Saturday, May 22, 1999

Gamblers from SW Ohio among casinos' big losers


Ind. riverboats rely on out-of-staters

The Associated Press

        INDIANAPOLIS — Average losses among Hoosier gamblers are swiftly increasing because of the rapid growth of the state's 3-year-old riverboat casino industry, but the highest losses are coming from residents of southwestern Ohio and Chicago.

        Preliminary findings of an Indiana University study indicate that Indiana residents gambled away an average of $136 last year, up 20 percent from 1997's average of $113. The study was sponsored by Gov. Frank O'Bannon's Indiana Gambling Impact Study Commission. The commission issued a draft report of the study on Thursday.

        All gamblers lost a combined $1.8 billion in Indiana last year, including about three-quarters of that amount at Indiana's riverboat casinos. The figure was calculated as the amount wagered minus the amount won.

        Indiana residents lost about $800 million. The state's riverboats rely on gamblers from Illinois, Ohio and Kentucky for most of their winnings, the study indicates.

        The study uses ZIP codes to show where the highest concentration of gamblers reside. State Sen. Luke Kenley, R-Noblesville, said the most surprising finding was that the heavi est losses were from residents of southwestern Ohio and Chicago.

        That means much of the $230 million in special gaming taxes paid by the riverboats last year came from those areas. Those revenues could evaporate if riverboats are approved in Chicago or Ohio.

        “All of those things could go away,” Mr. Kenley said of the revenue from out-of-state gamblers.

        The fact that much of the money being lost and fueling gaming taxes is from out of state should not come as any big surprise, said Alan Klineman, the former head of the Indiana Gaming Commission and now a member of the Gaming Impact Study Commission.

        After all, the state put four casinos on Lake Michigan near Chicago to attract those customers, as well as putting two casinos in Southeastern Indiana — a third is planned — to attract Cincinnati-area residents, he said.

        If neighboring states ever allowed casinos, the amount of money coming into Indiana would be jeopardized, he added.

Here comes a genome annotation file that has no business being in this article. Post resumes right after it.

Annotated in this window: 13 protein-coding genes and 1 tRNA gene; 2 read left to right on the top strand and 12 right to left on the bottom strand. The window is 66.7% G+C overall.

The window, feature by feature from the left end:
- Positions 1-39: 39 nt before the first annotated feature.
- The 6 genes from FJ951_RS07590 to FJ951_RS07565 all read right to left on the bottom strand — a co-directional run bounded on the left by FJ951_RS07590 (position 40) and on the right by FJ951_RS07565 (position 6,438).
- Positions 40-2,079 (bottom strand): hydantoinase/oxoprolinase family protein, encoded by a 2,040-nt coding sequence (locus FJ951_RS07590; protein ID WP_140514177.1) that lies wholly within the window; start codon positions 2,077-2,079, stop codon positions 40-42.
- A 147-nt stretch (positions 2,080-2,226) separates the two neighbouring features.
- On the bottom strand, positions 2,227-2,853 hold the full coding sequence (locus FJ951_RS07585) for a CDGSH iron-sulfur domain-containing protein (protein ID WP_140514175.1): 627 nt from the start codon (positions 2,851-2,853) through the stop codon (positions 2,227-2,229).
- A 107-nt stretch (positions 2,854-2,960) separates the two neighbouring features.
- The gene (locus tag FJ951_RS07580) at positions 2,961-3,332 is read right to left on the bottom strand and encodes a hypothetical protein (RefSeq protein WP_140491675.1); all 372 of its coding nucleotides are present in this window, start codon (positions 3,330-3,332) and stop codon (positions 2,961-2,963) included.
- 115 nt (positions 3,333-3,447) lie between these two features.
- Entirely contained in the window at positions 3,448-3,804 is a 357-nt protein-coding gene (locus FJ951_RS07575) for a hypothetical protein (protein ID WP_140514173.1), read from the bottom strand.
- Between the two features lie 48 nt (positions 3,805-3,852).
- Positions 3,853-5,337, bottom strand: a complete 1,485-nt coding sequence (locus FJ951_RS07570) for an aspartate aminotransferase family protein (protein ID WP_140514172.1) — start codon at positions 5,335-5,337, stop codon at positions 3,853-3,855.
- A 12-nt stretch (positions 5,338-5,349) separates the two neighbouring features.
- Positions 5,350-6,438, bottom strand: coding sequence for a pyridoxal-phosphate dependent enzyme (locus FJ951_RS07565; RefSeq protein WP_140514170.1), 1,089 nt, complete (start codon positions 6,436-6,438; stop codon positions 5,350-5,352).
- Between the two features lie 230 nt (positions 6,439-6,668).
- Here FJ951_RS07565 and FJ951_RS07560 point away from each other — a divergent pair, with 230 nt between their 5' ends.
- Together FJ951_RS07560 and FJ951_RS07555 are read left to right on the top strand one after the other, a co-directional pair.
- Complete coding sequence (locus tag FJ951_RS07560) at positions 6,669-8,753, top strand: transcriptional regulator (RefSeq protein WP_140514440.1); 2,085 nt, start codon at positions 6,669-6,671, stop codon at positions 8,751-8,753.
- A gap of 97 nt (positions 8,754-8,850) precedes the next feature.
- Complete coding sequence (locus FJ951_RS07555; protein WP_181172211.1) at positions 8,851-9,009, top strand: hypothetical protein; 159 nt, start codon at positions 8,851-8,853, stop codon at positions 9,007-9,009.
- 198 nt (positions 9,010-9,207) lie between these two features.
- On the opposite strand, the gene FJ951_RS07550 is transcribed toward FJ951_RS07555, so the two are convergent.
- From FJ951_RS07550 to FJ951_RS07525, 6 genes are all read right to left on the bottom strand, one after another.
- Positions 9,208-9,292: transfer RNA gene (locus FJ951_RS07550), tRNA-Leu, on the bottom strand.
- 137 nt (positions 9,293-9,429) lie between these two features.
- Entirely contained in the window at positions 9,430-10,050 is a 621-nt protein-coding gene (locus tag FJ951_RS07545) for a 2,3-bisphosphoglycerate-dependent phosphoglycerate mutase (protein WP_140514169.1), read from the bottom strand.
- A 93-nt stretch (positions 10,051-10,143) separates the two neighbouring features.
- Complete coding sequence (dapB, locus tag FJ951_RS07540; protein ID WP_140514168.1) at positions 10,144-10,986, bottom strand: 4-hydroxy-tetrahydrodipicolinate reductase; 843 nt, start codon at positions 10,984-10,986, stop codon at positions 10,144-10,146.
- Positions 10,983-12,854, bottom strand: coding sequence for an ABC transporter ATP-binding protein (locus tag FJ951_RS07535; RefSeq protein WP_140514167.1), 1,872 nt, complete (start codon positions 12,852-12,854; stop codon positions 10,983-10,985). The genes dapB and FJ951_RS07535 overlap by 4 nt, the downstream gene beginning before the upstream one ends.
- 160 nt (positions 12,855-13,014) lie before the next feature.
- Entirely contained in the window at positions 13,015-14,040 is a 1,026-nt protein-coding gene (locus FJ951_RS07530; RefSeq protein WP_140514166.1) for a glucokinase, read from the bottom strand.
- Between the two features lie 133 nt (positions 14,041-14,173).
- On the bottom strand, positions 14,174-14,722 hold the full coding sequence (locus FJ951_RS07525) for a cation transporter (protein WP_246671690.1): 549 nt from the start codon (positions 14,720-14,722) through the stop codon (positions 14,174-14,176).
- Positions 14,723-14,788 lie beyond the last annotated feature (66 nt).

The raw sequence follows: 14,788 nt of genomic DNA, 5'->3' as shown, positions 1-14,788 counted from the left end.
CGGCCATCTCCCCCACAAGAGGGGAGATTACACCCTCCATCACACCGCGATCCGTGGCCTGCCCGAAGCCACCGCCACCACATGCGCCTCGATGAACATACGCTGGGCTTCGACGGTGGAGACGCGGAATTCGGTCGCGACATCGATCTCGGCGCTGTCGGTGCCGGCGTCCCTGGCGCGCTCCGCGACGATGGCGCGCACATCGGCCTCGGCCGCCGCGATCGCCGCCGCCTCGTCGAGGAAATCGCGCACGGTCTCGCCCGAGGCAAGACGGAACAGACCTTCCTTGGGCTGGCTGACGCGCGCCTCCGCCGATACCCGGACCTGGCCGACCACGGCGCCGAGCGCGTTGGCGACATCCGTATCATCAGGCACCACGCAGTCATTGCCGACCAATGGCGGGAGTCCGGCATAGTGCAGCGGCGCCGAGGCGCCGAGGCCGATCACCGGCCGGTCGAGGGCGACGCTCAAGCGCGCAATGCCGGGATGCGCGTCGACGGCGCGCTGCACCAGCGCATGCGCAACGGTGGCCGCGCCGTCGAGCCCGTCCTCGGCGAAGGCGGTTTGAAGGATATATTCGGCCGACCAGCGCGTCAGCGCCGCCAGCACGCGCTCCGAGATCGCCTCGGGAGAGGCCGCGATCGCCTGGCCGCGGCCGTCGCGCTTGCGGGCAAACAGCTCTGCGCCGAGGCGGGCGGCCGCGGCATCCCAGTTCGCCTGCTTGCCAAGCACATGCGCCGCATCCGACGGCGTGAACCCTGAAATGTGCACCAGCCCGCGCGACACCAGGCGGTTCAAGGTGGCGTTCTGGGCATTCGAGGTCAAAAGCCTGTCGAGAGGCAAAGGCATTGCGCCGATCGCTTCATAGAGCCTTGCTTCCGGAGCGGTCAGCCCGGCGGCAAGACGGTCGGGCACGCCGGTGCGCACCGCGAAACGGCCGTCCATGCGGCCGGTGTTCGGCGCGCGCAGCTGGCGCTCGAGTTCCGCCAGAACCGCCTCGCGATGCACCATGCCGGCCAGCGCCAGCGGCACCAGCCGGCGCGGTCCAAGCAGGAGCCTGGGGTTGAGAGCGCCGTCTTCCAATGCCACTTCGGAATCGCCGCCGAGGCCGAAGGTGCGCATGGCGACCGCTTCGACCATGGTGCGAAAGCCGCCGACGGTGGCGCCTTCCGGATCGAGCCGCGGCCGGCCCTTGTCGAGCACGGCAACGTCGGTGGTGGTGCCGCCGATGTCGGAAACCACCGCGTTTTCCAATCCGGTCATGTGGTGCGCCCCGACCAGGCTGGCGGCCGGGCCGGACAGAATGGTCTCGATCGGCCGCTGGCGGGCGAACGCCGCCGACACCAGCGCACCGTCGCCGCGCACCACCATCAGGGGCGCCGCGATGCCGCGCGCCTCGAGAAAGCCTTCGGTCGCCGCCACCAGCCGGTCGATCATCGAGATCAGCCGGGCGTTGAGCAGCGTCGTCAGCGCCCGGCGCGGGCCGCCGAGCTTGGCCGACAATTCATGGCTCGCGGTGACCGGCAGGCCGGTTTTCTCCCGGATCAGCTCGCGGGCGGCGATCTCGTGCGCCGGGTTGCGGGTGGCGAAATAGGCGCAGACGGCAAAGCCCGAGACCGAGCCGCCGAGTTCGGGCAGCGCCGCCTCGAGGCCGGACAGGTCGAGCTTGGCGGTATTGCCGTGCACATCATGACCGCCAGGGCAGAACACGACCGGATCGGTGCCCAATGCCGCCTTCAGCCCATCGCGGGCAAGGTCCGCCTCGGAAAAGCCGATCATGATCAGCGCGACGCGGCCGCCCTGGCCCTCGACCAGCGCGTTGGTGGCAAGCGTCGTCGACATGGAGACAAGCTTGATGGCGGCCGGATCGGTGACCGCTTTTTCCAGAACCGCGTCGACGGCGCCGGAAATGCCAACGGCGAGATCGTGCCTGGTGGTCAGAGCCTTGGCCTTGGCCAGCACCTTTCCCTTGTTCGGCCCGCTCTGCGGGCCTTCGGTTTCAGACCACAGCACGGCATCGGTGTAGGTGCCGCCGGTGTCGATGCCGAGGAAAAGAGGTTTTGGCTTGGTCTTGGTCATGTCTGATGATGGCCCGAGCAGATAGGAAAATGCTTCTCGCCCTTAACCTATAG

Already Kentucky Gov. Paul Patton has called for a state discussion on legalizing casinos in the state. One of the issues to be studied: How much money Kentuckians are leaving on the gambling boats in Indiana.

        Indiana's lottery, bingo, other charitable games and horse racing accounted for the rest of the losses. The university looked at only legal forms of gambling for the study.

        Ron Phillips of the Indiana Council on Problem Gambling noted that the report doesn't examine the actual financial impact gambling has on Hoosiers. Compulsive gamblers lose much more money than casual bettors.

        “There's a relatively small percentage of folks who are losing that money,” he said.

        Michael Przybylski, who conducted the study for IU's School of Public and Environmental Affairs in Indianapolis, agreed that averages don't tell the full story.

        “With gambling, even more so than most things, few people are average,” Mr. Przybylski said after presenting the commission with the information.

        The ZIP code study, compiled from data collected on the riverboats, also shows that the heaviest concentration of Indiana gamblers live near the state's riverboat casinos.

        The study estimates people wagered a total of $18 billion in Indiana on the way to losing $1.8 billion.

        John Krauss, administrative director for the gambling impact commission, said those estimates in the preliminary study are conservative.

        According to reports by the Indiana Gaming Commission, which licenses and regulates casinos, riverboat gamblers bet $15.5 billion on slot machines alone last year.

       



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